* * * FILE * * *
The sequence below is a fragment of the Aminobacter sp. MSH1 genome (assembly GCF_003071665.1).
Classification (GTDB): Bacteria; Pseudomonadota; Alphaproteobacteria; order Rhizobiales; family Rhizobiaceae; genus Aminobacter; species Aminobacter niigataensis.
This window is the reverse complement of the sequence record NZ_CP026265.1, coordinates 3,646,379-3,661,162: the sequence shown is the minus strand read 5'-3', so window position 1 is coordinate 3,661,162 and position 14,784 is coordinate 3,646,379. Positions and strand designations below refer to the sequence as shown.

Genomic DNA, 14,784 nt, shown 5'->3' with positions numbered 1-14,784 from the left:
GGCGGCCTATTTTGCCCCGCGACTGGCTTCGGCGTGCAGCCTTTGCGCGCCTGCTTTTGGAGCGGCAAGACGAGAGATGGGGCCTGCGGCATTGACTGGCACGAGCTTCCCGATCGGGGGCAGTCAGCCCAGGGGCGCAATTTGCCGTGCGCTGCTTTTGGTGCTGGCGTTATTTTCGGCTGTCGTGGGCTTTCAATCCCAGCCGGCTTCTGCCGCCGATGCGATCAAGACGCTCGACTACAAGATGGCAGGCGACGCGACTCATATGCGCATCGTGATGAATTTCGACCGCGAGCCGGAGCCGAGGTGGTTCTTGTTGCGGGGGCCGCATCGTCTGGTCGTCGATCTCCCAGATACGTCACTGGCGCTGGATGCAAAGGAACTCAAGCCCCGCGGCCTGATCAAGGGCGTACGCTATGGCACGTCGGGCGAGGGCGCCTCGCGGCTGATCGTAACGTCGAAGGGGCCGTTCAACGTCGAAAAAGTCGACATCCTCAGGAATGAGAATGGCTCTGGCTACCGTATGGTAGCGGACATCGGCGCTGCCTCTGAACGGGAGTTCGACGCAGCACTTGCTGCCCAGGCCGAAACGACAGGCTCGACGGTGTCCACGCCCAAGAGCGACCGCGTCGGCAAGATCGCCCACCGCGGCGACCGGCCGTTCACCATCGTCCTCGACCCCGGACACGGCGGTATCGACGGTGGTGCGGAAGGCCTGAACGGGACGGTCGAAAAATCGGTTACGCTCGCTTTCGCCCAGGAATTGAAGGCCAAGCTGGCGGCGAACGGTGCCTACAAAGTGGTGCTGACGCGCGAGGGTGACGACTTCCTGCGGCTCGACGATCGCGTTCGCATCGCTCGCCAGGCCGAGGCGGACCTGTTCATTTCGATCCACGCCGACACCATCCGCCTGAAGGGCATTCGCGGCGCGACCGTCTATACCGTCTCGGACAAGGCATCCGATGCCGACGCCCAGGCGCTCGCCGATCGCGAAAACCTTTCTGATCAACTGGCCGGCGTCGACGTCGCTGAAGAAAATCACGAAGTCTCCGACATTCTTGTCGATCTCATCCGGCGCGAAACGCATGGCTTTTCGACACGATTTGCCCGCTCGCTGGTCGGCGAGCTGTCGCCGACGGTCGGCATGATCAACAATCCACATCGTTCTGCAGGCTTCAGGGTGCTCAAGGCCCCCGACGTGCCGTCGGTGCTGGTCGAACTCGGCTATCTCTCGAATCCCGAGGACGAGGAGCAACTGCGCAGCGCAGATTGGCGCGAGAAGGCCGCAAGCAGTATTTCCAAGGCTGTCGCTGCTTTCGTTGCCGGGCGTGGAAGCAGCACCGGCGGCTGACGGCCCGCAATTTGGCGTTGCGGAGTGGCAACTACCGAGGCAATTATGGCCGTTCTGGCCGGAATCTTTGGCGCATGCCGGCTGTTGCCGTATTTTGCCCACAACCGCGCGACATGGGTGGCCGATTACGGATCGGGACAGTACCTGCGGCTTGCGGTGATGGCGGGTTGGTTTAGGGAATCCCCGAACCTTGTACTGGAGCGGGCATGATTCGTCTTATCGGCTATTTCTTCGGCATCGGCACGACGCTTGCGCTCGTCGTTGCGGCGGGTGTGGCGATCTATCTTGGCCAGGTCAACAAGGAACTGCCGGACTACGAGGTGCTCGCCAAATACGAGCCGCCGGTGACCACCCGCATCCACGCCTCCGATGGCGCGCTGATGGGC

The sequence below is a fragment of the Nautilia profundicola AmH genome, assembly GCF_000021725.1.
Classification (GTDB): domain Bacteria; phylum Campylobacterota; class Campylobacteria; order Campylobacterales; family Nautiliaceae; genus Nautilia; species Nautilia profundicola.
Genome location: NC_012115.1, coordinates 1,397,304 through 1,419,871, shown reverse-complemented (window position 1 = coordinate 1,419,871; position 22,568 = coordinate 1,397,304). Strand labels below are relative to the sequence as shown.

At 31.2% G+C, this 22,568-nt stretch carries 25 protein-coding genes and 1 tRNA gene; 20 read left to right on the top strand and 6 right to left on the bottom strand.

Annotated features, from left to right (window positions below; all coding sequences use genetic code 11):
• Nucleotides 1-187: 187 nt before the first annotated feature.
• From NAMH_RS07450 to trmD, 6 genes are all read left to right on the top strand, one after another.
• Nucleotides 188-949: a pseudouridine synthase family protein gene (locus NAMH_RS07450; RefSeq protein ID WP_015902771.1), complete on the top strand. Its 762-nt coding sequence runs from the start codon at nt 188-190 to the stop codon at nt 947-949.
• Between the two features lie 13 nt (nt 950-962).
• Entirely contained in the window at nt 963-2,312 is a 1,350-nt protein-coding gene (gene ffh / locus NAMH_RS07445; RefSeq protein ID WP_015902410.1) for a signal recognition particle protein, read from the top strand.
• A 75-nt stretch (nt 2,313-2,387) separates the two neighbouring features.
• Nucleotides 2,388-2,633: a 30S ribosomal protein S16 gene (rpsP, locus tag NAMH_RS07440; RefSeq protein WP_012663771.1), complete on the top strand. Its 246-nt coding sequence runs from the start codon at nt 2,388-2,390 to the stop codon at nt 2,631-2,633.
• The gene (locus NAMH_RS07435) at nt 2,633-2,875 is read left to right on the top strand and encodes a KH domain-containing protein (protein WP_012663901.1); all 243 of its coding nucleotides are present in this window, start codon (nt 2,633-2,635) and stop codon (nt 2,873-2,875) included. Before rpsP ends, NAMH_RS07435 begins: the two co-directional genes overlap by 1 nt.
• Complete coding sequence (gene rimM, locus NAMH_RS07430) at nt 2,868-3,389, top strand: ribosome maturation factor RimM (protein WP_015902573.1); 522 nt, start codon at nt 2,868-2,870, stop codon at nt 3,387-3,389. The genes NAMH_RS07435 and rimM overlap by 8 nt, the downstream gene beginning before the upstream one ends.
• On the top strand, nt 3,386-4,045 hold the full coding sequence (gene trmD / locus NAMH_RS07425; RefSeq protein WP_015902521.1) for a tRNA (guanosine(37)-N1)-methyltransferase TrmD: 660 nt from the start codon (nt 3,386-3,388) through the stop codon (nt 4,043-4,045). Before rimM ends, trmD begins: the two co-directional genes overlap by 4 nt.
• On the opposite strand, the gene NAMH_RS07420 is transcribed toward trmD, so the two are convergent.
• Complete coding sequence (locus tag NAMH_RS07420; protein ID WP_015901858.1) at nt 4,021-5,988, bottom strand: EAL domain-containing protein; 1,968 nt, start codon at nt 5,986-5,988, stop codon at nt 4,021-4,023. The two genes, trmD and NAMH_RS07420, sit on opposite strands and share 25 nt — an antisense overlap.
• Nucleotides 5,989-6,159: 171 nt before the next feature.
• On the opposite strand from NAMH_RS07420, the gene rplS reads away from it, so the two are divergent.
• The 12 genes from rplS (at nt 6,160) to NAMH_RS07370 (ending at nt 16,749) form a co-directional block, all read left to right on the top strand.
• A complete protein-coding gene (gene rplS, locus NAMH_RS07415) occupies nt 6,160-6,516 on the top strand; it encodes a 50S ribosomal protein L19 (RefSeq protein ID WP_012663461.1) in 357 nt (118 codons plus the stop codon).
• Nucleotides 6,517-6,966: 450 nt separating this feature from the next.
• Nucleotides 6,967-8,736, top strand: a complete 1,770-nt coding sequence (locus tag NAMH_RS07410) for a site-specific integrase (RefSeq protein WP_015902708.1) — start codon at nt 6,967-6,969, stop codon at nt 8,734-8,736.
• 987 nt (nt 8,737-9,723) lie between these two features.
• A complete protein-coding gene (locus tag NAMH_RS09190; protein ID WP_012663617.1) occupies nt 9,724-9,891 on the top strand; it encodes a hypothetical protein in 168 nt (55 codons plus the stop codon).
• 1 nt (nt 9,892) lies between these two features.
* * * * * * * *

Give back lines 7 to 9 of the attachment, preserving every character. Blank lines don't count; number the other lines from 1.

Classification (GTDB): domain Bacteria; phylum Campylobacterota; class Campylobacteria; order Campylobacterales; family Nautiliaceae; genus Nautilia; species Nautilia profundicola.
Genome location: NC_012115.1, coordinates 1,397,304 through 1,419,871, shown reverse-complemented (window position 1 = coordinate 1,419,871; position 22,568 = coordinate 1,397,304). Strand labels below are relative to the sequence as shown.

At 31.2% G+C, this 22,568-nt stretch carries 25 protein-coding genes and 1 tRNA gene; 20 read left to right on the top strand and 6 right to left on the bottom strand.